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Investigation of Incident Involving Missouri News Organization’s Journalist Finished

The investigation of a Missouri News organization is done; the investigation, conducted by the Missouri State Highway Patrol started following revelations of a journalist revealing a flaw in a state database.

According to an OzarksFirst report, on Monday Patrol Capt. John Hotz informed the St. Louis Post-Dispatch “that results of the investigation were turned over to Cole County Prosecuting Attorney Locke Thompson.” Additionally, the article states that it is unclear if charges will be filed, and it notes that Missouri Governor Mike Parson “announced the investigation in October after a Post-Dispatch reporter informed the state of a significant data issue that left Social Security numbers of educators vulnerable to public disclosure.” The article also states that the Post-Dispatch “held off publishing a story about the flaw until the state fixed it” and that a “state news release called the journalist a hacker.”

Ozarks DynaCom’s News Department contacted Parson’s office for comments from his communications team or himself; Communications Director Kelli Jones responded. Jones did not comment on the completed investigation, but instead she provided details on the incident and why the journalist was called a hacker. “Through a multi-step process, an individual admitted to taking the records of at least three educators, decoded the HTML source code, viewed the SSN of those specific educators, and shared findings. Upon receiving this notice, DESE [the Missouri Department of Elementary and Secondary Education] immediately contacted the Missouri Office of Administration ITSD, who programs and maintains the web application, to remove public access to the portal and update the code. This matter is serious. The state is committing to bring to justice anyone who hacked our system and anyone who aided or encouraged him to do so in accordance with what Missouri law allows and requires.”

Jones said a hacker is someone “who gains unauthorized access to information or content” and that the “individual did not have permission to do what he did.” “He had no authorization to convert, decode the code, and share. Hacking in not journalism,” Jones added.

In her email response, Jones also said that under Missouri law “a person commits the offense of tampering with computer data if he or she knowingly and without authorization accesses, takes, and examines personal information without permission.” She said this is according to Section 569.095, RSMo. “This data was not freely available and had to be converted and decoded.”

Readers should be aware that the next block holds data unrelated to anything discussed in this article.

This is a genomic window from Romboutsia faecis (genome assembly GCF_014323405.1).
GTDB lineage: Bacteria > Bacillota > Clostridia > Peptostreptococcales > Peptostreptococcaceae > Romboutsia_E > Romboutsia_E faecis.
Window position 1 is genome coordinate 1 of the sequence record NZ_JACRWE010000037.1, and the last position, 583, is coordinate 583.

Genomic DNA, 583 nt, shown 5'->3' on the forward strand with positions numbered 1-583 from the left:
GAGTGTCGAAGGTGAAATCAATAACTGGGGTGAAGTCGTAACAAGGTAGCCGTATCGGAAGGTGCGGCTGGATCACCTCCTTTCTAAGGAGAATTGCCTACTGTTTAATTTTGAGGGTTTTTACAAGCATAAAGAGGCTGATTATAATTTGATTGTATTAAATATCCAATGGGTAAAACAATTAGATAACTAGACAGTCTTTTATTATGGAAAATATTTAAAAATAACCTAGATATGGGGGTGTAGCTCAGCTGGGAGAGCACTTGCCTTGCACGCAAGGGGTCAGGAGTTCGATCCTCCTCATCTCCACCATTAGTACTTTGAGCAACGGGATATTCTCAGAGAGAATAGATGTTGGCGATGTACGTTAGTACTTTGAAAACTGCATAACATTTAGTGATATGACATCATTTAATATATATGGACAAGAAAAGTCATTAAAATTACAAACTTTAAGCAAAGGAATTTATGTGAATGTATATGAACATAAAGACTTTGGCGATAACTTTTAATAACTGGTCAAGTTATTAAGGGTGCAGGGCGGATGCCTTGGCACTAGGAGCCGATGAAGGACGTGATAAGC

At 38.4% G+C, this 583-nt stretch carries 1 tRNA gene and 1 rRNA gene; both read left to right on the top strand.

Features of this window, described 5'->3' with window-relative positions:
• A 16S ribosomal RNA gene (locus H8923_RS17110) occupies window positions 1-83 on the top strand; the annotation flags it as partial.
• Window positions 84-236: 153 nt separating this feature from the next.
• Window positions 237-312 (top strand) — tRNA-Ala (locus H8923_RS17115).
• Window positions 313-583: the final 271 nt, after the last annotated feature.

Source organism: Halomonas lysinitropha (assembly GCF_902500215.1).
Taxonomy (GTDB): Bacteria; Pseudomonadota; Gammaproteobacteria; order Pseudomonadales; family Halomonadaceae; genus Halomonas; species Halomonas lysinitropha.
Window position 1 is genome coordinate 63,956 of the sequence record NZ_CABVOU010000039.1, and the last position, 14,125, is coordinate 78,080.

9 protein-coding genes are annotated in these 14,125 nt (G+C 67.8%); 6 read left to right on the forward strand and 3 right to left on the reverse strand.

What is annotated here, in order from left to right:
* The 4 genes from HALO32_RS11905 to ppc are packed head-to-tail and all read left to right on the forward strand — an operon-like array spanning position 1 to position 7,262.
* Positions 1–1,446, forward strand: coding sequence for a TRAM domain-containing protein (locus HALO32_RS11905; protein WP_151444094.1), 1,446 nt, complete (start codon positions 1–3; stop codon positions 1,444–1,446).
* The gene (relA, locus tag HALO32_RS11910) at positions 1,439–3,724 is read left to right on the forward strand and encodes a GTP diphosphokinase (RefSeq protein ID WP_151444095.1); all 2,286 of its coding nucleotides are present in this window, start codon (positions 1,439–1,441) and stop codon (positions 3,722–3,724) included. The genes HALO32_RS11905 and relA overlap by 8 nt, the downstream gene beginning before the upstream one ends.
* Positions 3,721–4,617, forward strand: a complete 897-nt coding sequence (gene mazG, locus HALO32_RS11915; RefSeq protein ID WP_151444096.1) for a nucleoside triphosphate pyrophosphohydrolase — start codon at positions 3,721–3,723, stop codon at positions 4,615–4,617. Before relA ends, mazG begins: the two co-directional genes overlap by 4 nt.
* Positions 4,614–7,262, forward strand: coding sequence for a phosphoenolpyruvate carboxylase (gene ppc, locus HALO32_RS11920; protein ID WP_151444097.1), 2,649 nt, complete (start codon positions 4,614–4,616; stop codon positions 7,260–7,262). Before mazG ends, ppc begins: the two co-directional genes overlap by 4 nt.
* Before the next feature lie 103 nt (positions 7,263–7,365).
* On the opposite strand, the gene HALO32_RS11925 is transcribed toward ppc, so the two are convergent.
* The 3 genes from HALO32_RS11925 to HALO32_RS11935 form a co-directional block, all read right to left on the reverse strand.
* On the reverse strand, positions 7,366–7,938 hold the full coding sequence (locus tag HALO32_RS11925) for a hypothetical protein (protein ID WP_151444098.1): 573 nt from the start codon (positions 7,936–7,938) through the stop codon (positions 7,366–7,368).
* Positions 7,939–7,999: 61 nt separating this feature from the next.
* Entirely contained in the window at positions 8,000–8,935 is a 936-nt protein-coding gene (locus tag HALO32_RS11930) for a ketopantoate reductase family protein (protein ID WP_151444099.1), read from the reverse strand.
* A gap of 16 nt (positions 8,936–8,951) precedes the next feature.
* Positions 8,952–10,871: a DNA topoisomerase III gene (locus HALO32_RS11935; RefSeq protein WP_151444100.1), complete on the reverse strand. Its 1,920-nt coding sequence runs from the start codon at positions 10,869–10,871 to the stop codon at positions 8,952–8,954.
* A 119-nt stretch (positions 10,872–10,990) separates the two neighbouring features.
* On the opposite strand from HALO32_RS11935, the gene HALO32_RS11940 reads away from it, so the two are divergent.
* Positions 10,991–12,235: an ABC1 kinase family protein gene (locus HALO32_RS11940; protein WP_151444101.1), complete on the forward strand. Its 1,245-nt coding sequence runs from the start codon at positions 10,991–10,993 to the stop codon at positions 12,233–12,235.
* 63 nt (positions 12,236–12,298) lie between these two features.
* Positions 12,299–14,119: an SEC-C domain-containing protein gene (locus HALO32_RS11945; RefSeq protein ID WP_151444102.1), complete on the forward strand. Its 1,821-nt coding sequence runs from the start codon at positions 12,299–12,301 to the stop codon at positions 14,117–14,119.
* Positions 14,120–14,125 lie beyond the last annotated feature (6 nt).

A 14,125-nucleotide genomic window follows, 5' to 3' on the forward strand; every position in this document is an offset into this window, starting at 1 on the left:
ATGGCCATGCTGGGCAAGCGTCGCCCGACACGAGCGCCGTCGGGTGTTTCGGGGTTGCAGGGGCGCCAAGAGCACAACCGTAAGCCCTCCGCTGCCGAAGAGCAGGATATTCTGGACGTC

“The state does not take this matter lightly, and we are working to strengthen our security to prevent this incident from happening again. The state is owning its part, and we are addressing areas in which we need to do better than we have done before. We will not rest until we clearly understand the intentions of this individual and why he was targeting Missouri teachers.” Follow up questions were sent to Jones.

Jones said she could not comment on what the journalist’s employer has said but that “its President has made comment in some articles.” She said the journalist did hack the system. Ozarks DynaCom’s News Department contacted St. Louis Post-Dispatch’s Director of Public Relations Tracy Rouch. “At this time, we cannot comment on the findings as they have not been released. As for why our journalist was called a hacker in the state release, you would have to ask them for comment. All our comments have appeared in our stories from our President and Publisher Ian Caso, which you are free to use.” Rouch said.

Their Dec. 28 article is available online along with their prior articles. The Dec. 28 article states that according to records “obtained by the newspaper through an open records request, Margie Vandeven, state education commissioner, initially planned on thanking the Post-Dispatch for uncovering the state’s data problem,” but instead Missouri issued a press release calling the reporter a “hacker.” Rouch provided comments from story updates; two comments are from Caso while one is from St. Louis Post-Dispatch Attorney Joe Martineau from Lewis Rice LLC.

“We’re pleased to see the support and interest generated from this story. It highlights the valuable work of our journalists. I’m grateful our reporter, Josh Renaud was able to uncover the problem and share it with the appropriate state officials. I think he should be commended for his work and sense of duty. We are surprised and disappointed at the governor’s response and deflection,” Caso said in an article from Oct. 15. In the other quote from Caso in a story from Dec. 2, he said these “documents show there was no network intrusion. As DESE [the Missouri Department of Elementary and Secondary Education] initially acknowledged, the reporter should have been thanked for the responsible way he handled the matter and not chastised or investigated as a hacker.”

“The reporter did the responsible thing by reporting his findings to the Department of Elementary and Secondary Education (DESE) so that the state could act to prevent disclosure and misuse. A hacker is someone who subverts computer security with malicious or criminal intent. Here, there was no breach of any firewall or security and certainly no malicious intent. For DESE to deflect its failures by referring to this as “hacking” is unfounded. Thankfully, these failures were discovered,” Martineau said. Ozarks DynaCom’s News Department contacted Hotz from highway patrol's Public Information and Education Division. Hotz said that the investigation was not of the Post-Dispatch but the incident; he said he could not make additional comments outside of what he has previously said.

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